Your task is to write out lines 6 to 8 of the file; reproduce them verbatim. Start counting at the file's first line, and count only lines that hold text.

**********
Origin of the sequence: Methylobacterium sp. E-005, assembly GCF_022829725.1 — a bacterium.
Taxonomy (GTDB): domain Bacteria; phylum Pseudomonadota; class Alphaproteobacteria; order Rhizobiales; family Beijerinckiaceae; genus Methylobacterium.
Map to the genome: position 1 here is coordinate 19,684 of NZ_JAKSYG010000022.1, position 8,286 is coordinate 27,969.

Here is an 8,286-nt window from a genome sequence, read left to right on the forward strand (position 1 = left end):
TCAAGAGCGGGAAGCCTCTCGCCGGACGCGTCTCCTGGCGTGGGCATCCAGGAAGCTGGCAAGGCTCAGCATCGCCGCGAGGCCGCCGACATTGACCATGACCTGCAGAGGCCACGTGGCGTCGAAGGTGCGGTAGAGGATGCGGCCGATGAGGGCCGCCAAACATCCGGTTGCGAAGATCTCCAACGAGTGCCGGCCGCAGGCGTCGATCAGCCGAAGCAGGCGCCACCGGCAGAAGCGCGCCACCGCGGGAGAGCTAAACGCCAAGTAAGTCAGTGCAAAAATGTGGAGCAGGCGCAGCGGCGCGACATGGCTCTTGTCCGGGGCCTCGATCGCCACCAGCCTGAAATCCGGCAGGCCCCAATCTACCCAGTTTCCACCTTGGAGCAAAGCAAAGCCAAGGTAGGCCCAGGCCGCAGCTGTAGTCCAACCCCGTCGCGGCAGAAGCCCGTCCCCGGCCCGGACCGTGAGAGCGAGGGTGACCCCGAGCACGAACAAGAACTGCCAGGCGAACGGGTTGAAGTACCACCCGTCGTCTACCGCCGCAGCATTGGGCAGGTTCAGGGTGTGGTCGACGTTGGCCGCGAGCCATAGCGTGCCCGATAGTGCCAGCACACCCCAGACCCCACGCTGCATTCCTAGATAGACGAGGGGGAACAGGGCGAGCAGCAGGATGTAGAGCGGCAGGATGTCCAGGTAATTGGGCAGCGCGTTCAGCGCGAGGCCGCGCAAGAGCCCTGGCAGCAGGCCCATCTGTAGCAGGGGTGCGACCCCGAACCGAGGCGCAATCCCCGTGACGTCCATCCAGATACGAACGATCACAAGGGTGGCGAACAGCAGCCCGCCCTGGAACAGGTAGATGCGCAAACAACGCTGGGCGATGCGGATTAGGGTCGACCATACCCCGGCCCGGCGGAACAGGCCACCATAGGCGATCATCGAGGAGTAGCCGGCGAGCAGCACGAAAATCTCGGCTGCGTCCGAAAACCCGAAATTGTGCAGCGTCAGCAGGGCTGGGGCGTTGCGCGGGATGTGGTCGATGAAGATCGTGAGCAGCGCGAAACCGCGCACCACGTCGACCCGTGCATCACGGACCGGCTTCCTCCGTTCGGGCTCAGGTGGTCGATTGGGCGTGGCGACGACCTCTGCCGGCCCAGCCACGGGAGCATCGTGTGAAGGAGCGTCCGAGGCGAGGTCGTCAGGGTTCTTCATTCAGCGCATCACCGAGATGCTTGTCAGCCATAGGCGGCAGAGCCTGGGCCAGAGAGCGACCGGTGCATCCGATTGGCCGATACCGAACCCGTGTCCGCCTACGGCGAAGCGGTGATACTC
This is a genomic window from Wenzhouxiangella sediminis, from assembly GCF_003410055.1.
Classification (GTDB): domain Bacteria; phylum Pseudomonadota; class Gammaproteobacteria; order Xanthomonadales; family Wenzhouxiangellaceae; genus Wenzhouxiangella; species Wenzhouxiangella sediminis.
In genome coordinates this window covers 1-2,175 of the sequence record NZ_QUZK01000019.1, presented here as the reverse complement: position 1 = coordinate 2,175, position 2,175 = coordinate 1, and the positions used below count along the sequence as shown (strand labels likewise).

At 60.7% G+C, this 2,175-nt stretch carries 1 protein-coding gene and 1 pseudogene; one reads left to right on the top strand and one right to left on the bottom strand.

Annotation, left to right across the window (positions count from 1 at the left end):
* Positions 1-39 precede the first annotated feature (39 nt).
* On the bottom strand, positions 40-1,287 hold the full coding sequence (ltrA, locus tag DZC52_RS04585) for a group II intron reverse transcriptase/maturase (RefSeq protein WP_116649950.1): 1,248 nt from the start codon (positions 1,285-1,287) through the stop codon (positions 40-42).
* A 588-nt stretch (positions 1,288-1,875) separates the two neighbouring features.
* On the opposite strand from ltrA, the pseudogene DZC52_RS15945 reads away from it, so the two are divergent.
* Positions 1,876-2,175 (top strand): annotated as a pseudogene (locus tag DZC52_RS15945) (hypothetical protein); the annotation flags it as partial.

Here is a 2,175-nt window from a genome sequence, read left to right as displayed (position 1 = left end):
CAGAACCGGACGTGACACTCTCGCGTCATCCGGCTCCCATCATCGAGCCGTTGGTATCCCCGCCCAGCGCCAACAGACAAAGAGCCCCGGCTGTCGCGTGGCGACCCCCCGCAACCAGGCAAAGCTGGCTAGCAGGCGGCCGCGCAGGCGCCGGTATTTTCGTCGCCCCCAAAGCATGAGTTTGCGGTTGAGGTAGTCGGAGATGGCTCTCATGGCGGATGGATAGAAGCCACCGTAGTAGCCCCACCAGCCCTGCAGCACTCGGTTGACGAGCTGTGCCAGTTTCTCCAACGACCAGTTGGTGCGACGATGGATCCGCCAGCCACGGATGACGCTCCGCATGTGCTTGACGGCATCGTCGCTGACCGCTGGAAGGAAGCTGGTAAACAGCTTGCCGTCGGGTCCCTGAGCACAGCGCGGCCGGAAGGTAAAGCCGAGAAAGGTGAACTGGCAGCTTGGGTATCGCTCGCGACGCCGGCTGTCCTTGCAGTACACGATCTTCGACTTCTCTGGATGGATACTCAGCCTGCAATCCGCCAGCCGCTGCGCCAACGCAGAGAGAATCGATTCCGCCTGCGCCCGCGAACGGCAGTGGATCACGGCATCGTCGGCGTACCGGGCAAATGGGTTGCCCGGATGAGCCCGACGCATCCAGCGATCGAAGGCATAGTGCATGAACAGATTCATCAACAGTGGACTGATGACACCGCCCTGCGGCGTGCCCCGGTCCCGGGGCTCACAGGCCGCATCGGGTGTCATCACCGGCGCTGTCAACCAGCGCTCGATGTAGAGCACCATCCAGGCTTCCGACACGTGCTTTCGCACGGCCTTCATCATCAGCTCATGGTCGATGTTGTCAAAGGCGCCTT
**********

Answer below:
This is a genomic window from Wenzhouxiangella sediminis, from assembly GCF_003410055.1.
Classification (GTDB): domain Bacteria; phylum Pseudomonadota; class Gammaproteobacteria; order Xanthomonadales; family Wenzhouxiangellaceae; genus Wenzhouxiangella; species Wenzhouxiangella sediminis.
In genome coordinates this window covers 1-2,175 of the sequence record NZ_QUZK01000019.1, presented here as the reverse complement: position 1 = coordinate 2,175, position 2,175 = coordinate 1, and the positions used below count along the sequence as shown (strand labels likewise).